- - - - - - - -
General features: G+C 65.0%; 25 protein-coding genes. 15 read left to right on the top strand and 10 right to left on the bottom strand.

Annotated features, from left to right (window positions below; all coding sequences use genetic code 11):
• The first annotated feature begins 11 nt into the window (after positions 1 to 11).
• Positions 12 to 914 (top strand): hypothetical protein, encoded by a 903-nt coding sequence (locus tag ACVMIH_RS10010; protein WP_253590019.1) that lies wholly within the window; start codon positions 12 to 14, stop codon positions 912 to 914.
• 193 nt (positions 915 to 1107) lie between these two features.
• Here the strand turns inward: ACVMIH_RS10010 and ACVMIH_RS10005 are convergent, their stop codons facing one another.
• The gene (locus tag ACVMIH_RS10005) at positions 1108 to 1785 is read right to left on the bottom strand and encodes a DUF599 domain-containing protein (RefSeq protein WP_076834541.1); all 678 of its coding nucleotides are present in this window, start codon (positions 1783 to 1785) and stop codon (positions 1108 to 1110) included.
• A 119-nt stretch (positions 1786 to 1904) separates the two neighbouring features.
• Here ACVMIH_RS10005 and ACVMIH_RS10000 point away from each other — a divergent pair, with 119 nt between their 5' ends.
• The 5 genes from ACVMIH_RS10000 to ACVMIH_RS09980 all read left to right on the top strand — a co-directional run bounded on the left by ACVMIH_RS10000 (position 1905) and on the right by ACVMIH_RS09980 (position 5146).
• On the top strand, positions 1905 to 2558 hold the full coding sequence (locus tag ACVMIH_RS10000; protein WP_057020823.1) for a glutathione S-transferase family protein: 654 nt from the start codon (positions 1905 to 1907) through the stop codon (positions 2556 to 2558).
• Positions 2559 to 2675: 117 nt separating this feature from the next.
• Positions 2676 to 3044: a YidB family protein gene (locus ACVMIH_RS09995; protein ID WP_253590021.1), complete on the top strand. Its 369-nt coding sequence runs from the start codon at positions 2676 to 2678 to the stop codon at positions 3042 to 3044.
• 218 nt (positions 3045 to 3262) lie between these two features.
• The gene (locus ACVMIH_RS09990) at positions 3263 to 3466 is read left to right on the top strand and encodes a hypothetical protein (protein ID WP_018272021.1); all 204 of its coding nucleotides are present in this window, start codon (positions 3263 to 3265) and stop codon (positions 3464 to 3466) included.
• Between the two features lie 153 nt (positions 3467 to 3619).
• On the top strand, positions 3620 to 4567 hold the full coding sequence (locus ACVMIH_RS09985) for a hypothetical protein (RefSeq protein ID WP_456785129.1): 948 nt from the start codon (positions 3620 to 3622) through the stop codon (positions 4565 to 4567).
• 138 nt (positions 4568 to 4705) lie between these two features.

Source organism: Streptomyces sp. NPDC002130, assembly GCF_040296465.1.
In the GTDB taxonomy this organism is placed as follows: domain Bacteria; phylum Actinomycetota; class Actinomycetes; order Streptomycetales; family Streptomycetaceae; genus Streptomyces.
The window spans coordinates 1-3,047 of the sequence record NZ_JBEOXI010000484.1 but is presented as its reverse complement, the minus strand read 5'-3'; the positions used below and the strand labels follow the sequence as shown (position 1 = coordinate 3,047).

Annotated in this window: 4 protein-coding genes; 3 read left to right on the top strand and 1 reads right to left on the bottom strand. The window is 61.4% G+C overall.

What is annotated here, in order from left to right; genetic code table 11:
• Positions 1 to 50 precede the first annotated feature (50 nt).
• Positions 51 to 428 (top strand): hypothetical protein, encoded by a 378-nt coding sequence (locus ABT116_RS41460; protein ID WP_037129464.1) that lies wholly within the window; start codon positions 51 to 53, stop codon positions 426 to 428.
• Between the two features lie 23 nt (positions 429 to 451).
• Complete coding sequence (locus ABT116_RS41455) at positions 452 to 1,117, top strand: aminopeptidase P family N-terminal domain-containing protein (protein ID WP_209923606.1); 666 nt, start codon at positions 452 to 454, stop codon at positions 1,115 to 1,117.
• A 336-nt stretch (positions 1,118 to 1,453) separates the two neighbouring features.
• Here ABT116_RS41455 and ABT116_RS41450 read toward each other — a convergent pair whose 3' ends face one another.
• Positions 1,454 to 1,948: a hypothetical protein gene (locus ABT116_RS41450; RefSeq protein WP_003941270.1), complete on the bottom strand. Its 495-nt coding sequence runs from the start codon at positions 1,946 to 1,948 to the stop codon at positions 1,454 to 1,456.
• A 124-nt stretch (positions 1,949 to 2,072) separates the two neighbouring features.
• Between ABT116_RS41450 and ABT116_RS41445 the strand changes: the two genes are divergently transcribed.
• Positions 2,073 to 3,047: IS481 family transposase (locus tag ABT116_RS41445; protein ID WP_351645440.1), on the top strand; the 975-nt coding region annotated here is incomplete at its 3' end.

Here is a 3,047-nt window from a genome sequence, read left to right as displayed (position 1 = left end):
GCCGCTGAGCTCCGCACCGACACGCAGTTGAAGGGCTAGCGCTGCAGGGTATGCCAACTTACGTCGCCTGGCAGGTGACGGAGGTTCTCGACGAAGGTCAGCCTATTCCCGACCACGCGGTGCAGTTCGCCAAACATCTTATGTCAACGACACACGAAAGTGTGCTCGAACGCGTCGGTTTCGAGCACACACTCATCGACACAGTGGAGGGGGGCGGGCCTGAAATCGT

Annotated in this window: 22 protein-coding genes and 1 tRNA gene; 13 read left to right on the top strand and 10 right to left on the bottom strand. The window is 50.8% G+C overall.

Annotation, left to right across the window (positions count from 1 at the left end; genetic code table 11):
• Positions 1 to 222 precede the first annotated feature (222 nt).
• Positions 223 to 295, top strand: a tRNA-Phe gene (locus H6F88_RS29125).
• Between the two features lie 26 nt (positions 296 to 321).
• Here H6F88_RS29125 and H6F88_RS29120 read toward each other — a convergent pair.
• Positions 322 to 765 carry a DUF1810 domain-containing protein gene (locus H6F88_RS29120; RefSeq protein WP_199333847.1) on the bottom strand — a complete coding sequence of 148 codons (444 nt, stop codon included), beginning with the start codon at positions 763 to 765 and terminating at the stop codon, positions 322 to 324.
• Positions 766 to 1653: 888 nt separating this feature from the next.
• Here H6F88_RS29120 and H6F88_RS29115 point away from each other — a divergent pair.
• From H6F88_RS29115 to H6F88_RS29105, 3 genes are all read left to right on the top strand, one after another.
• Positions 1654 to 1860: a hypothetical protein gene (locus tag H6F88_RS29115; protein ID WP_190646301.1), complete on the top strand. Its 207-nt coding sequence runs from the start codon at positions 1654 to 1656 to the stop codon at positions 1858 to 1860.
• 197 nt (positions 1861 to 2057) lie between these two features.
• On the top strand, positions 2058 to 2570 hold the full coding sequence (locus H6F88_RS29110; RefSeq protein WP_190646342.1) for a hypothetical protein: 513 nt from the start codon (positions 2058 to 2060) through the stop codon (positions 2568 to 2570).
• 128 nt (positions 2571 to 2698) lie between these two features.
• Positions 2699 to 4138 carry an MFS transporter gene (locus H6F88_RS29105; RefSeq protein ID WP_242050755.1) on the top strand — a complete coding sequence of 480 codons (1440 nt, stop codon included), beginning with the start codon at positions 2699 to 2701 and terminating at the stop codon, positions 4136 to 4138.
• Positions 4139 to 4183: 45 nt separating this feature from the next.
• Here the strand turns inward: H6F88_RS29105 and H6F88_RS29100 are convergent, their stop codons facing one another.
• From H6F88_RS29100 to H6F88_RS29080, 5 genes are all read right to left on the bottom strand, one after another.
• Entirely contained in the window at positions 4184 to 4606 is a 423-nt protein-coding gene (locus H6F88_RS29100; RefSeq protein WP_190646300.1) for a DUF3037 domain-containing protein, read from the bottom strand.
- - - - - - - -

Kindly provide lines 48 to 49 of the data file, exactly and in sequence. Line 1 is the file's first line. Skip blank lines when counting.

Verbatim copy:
• On the top strand, positions 2058 to 2570 hold the full coding sequence (locus H6F88_RS29110; RefSeq protein WP_190646342.1) for a hypothetical protein: 513 nt from the start codon (positions 2058 to 2060) through the stop codon (positions 2568 to 2570).
• 128 nt (positions 2571 to 2698) lie between these two features.